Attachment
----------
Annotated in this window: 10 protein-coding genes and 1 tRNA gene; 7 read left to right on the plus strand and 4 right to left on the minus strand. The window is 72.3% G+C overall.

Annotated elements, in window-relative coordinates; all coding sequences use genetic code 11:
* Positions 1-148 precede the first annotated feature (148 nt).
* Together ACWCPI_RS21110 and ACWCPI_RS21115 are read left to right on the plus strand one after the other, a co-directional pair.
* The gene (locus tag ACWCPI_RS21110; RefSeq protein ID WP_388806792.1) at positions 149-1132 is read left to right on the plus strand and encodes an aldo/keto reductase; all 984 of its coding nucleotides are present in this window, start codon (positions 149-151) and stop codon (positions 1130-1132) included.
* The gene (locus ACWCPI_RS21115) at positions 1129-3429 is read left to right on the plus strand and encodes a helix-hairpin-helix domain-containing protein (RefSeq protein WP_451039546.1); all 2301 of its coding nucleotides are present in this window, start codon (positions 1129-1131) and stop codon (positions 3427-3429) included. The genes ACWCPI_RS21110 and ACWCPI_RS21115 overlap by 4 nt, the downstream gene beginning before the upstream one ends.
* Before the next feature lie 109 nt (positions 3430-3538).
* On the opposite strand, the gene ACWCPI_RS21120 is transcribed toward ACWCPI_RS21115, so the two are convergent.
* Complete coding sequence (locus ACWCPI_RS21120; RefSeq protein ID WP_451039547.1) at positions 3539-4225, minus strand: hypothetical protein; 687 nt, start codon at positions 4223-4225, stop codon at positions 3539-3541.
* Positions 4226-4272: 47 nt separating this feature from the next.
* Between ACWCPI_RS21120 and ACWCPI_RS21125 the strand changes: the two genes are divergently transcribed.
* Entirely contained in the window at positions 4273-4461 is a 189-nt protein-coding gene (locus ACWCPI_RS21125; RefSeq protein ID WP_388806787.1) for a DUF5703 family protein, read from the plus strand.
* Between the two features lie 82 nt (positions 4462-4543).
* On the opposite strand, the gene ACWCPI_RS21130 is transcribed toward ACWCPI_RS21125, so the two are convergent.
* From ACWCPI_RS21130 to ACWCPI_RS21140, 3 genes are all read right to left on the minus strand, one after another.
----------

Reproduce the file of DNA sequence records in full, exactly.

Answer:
Annotated in this window: 10 protein-coding genes and 1 tRNA gene; 7 read left to right on the plus strand and 4 right to left on the minus strand. The window is 72.3% G+C overall.

Annotated elements, in window-relative coordinates; all coding sequences use genetic code 11:
* Positions 1-148 precede the first annotated feature (148 nt).
* Together ACWCPI_RS21110 and ACWCPI_RS21115 are read left to right on the plus strand one after the other, a co-directional pair.
* The gene (locus tag ACWCPI_RS21110; RefSeq protein ID WP_388806792.1) at positions 149-1132 is read left to right on the plus strand and encodes an aldo/keto reductase; all 984 of its coding nucleotides are present in this window, start codon (positions 149-151) and stop codon (positions 1130-1132) included.
* The gene (locus ACWCPI_RS21115) at positions 1129-3429 is read left to right on the plus strand and encodes a helix-hairpin-helix domain-containing protein (RefSeq protein WP_451039546.1); all 2301 of its coding nucleotides are present in this window, start codon (positions 1129-1131) and stop codon (positions 3427-3429) included. The genes ACWCPI_RS21110 and ACWCPI_RS21115 overlap by 4 nt, the downstream gene beginning before the upstream one ends.
* Before the next feature lie 109 nt (positions 3430-3538).
* On the opposite strand, the gene ACWCPI_RS21120 is transcribed toward ACWCPI_RS21115, so the two are convergent.
* Complete coding sequence (locus ACWCPI_RS21120; RefSeq protein ID WP_451039547.1) at positions 3539-4225, minus strand: hypothetical protein; 687 nt, start codon at positions 4223-4225, stop codon at positions 3539-3541.
* Positions 4226-4272: 47 nt separating this feature from the next.
* Between ACWCPI_RS21120 and ACWCPI_RS21125 the strand changes: the two genes are divergently transcribed.
* Entirely contained in the window at positions 4273-4461 is a 189-nt protein-coding gene (locus ACWCPI_RS21125; RefSeq protein ID WP_388806787.1) for a DUF5703 family protein, read from the plus strand.
* Between the two features lie 82 nt (positions 4462-4543).
* On the opposite strand, the gene ACWCPI_RS21130 is transcribed toward ACWCPI_RS21125, so the two are convergent.
* From ACWCPI_RS21130 to ACWCPI_RS21140, 3 genes are all read right to left on the minus strand, one after another.